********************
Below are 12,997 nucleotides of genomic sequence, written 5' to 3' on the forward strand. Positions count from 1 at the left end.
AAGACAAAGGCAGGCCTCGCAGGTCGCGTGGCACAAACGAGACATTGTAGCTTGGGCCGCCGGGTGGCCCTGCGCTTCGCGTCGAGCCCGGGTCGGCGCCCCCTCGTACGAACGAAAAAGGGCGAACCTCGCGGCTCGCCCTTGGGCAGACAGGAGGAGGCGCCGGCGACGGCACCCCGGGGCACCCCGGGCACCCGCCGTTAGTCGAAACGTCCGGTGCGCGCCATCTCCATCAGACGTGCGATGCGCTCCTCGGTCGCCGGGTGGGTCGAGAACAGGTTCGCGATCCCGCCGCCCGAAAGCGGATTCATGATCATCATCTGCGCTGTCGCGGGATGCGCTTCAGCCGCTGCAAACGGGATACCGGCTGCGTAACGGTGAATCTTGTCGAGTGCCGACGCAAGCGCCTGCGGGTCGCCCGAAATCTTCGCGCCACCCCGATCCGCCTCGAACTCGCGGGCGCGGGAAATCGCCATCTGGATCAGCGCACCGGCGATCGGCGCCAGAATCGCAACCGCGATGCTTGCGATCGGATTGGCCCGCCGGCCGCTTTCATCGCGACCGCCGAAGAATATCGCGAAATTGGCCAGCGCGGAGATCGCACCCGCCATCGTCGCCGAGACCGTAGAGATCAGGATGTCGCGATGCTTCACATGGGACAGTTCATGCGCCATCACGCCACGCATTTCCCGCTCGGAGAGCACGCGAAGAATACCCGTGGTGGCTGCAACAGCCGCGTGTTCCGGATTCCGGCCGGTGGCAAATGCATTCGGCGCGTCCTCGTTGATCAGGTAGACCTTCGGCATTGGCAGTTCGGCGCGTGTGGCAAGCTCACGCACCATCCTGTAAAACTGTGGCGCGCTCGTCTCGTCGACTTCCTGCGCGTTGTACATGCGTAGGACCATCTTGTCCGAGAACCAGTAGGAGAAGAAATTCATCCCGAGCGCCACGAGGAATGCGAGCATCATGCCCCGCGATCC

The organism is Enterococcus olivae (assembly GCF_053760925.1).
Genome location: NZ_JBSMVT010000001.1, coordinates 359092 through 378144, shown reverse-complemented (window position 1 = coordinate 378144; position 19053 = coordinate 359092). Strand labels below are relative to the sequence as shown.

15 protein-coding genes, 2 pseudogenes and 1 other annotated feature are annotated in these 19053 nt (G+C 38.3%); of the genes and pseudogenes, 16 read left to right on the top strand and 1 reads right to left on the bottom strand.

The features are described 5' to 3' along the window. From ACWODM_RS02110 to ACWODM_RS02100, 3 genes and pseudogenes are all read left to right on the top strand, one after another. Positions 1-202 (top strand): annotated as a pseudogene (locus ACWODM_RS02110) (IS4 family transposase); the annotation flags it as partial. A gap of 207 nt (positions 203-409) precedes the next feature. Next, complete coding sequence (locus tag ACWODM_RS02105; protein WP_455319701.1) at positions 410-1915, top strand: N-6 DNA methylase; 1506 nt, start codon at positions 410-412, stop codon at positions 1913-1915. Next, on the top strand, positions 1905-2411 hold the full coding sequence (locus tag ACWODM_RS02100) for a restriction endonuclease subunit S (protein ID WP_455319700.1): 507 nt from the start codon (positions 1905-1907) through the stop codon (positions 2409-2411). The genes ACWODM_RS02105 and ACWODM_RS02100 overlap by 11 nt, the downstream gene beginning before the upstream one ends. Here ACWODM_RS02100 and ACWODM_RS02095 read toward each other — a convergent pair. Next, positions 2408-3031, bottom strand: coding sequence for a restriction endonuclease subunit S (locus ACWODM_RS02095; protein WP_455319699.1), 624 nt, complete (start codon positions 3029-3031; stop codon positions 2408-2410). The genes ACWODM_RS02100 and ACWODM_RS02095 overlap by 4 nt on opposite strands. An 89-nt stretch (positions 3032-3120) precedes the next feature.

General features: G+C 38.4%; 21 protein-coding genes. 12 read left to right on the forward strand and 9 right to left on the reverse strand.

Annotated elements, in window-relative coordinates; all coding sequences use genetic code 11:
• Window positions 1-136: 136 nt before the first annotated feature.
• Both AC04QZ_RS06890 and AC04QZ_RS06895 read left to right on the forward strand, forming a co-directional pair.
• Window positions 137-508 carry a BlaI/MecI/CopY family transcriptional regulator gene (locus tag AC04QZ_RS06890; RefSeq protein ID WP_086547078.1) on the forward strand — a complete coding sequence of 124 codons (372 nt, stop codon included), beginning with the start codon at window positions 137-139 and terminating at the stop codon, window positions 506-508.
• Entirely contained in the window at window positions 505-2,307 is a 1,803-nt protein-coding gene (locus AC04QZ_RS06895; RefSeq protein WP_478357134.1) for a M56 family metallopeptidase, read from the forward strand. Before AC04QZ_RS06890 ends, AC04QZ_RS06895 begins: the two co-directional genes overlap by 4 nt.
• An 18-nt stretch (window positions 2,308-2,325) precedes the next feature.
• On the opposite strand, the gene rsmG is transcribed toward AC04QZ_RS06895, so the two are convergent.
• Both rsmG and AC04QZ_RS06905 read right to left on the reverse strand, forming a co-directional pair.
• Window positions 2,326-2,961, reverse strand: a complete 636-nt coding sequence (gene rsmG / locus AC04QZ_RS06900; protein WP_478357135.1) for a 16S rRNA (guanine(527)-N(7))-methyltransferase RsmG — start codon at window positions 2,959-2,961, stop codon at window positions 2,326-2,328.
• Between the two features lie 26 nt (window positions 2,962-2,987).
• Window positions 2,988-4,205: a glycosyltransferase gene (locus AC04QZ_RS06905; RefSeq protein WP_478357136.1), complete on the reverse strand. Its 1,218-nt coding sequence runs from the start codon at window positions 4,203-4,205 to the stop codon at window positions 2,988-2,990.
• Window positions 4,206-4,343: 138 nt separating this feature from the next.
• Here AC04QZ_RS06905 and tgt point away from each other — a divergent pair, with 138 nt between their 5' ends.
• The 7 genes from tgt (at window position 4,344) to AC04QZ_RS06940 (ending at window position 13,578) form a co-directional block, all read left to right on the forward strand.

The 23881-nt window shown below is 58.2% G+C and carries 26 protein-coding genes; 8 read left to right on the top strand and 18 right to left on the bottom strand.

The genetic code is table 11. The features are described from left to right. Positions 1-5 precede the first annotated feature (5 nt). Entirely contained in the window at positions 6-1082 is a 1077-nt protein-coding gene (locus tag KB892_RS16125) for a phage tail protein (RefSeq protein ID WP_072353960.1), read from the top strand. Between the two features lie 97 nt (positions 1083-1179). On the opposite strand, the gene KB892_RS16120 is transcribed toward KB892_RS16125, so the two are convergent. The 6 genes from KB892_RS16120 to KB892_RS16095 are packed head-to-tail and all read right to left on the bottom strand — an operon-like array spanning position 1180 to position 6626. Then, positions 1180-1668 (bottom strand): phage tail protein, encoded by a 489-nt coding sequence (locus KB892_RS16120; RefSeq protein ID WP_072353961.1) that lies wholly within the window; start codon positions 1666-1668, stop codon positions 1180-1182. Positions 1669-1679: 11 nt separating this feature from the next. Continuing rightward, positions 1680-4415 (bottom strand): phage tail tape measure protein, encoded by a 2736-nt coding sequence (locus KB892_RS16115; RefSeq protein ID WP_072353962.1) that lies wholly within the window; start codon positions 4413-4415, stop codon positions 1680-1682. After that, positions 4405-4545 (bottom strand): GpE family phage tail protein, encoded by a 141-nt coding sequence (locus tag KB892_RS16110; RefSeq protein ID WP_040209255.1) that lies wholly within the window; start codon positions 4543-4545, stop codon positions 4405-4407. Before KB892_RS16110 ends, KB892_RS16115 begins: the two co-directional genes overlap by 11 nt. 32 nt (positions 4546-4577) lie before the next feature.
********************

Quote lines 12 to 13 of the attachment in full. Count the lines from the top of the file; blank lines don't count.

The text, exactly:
• Entirely contained in the window at window positions 505-2,307 is a 1,803-nt protein-coding gene (locus AC04QZ_RS06895; RefSeq protein WP_478357134.1) for a M56 family metallopeptidase, read from the forward strand. Before AC04QZ_RS06890 ends, AC04QZ_RS06895 begins: the two co-directional genes overlap by 4 nt.
• An 18-nt stretch (window positions 2,308-2,325) precedes the next feature.